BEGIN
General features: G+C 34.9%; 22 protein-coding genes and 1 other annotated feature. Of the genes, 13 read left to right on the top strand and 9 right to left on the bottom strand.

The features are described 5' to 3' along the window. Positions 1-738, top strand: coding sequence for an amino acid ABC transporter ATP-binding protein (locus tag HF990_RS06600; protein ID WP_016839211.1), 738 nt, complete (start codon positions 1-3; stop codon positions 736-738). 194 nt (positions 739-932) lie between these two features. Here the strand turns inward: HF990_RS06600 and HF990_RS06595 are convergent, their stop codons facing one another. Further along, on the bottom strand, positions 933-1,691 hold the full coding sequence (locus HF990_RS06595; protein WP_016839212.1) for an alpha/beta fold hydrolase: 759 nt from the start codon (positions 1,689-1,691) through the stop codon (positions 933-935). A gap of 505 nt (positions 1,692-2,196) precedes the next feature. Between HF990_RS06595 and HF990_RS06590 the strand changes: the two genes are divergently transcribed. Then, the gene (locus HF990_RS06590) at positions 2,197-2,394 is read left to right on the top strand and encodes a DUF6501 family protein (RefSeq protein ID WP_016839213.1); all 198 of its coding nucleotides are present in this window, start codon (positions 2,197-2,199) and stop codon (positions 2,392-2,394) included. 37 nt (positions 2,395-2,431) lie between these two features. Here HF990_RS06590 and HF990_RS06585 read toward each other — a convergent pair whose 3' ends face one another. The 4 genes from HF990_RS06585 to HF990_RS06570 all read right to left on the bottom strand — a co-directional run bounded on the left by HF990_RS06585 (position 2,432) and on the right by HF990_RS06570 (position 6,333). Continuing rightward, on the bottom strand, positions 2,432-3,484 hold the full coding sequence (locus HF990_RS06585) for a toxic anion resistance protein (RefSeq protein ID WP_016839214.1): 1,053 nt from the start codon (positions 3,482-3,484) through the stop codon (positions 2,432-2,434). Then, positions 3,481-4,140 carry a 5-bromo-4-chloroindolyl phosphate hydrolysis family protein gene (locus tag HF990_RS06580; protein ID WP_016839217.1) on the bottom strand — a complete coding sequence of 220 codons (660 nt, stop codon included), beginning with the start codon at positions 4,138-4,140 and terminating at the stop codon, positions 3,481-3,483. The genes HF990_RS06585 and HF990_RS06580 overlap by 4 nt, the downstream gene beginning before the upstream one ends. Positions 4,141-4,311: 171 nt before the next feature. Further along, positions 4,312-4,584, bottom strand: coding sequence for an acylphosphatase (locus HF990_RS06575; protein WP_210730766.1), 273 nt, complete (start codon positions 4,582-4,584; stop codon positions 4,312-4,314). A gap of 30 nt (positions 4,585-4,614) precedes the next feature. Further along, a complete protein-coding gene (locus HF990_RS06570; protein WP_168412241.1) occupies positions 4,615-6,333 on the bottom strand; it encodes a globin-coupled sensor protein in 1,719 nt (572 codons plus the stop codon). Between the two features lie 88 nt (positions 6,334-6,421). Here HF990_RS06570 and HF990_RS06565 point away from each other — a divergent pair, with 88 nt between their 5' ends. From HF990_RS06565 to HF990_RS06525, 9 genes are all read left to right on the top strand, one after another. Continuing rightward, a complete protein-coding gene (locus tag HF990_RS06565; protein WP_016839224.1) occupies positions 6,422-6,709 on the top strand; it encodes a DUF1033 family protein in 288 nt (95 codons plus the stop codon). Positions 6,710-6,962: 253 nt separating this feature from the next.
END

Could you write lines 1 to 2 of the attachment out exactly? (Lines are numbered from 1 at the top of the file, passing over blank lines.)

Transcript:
General features: G+C 34.9%; 22 protein-coding genes and 1 other annotated feature. Of the genes, 13 read left to right on the top strand and 9 right to left on the bottom strand.

The features are described 5' to 3' along the window. Positions 1-738, top strand: coding sequence for an amino acid ABC transporter ATP-binding protein (locus tag HF990_RS06600; protein ID WP_016839211.1), 738 nt, complete (start codon positions 1-3; stop codon positions 736-738). 194 nt (positions 739-932) lie between these two features. Here the strand turns inward: HF990_RS06600 and HF990_RS06595 are convergent, their stop codons facing one another. Further along, on the bottom strand, positions 933-1,691 hold the full coding sequence (locus HF990_RS06595; protein WP_016839212.1) for an alpha/beta fold hydrolase: 759 nt from the start codon (positions 1,689-1,691) through the stop codon (positions 933-935). A gap of 505 nt (positions 1,692-2,196) precedes the next feature. Between HF990_RS06595 and HF990_RS06590 the strand changes: the two genes are divergently transcribed. Then, the gene (locus HF990_RS06590) at positions 2,197-2,394 is read left to right on the top strand and encodes a DUF6501 family protein (RefSeq protein ID WP_016839213.1); all 198 of its coding nucleotides are present in this window, start codon (positions 2,197-2,199) and stop codon (positions 2,392-2,394) included. 37 nt (positions 2,395-2,431) lie between these two features. Here HF990_RS06590 and HF990_RS06585 read toward each other — a convergent pair whose 3' ends face one another. The 4 genes from HF990_RS06585 to HF990_RS06570 all read right to left on the bottom strand — a co-directional run bounded on the left by HF990_RS06585 (position 2,432) and on the right by HF990_RS06570 (position 6,333). Continuing rightward, on the bottom strand, positions 2,432-3,484 hold the full coding sequence (locus HF990_RS06585) for a toxic anion resistance protein (RefSeq protein ID WP_016839214.1): 1,053 nt from the start codon (positions 3,482-3,484) through the stop codon (positions 2,432-2,434). Then, positions 3,481-4,140 carry a 5-bromo-4-chloroindolyl phosphate hydrolysis family protein gene (locus tag HF990_RS06580; protein ID WP_016839217.1) on the bottom strand — a complete coding sequence of 220 codons (660 nt, stop codon included), beginning with the start codon at positions 4,138-4,140 and terminating at the stop codon, positions 3,481-3,483. The genes HF990_RS06585 and HF990_RS06580 overlap by 4 nt, the downstream gene beginning before the upstream one ends. Positions 4,141-4,311: 171 nt before the next feature. Further along, positions 4,312-4,584, bottom strand: coding sequence for an acylphosphatase (locus HF990_RS06575; protein WP_210730766.1), 273 nt, complete (start codon positions 4,582-4,584; stop codon positions 4,312-4,314). A gap of 30 nt (positions 4,585-4,614) precedes the next feature. Further along, a complete protein-coding gene (locus HF990_RS06570; protein WP_168412241.1) occupies positions 4,615-6,333 on the bottom strand; it encodes a globin-coupled sensor protein in 1,719 nt (572 codons plus the stop codon). Between the two features lie 88 nt (positions 6,334-6,421). Here HF990_RS06570 and HF990_RS06565 point away from each other — a divergent pair, with 88 nt between their 5' ends. From HF990_RS06565 to HF990_RS06525, 9 genes are all read left to right on the top strand, one after another. Continuing rightward, a complete protein-coding gene (locus tag HF990_RS06565; protein WP_016839224.1) occupies positions 6,422-6,709 on the top strand; it encodes a DUF1033 family protein in 288 nt (95 codons plus the stop codon). Positions 6,710-6,962: 253 nt separating this feature from the next.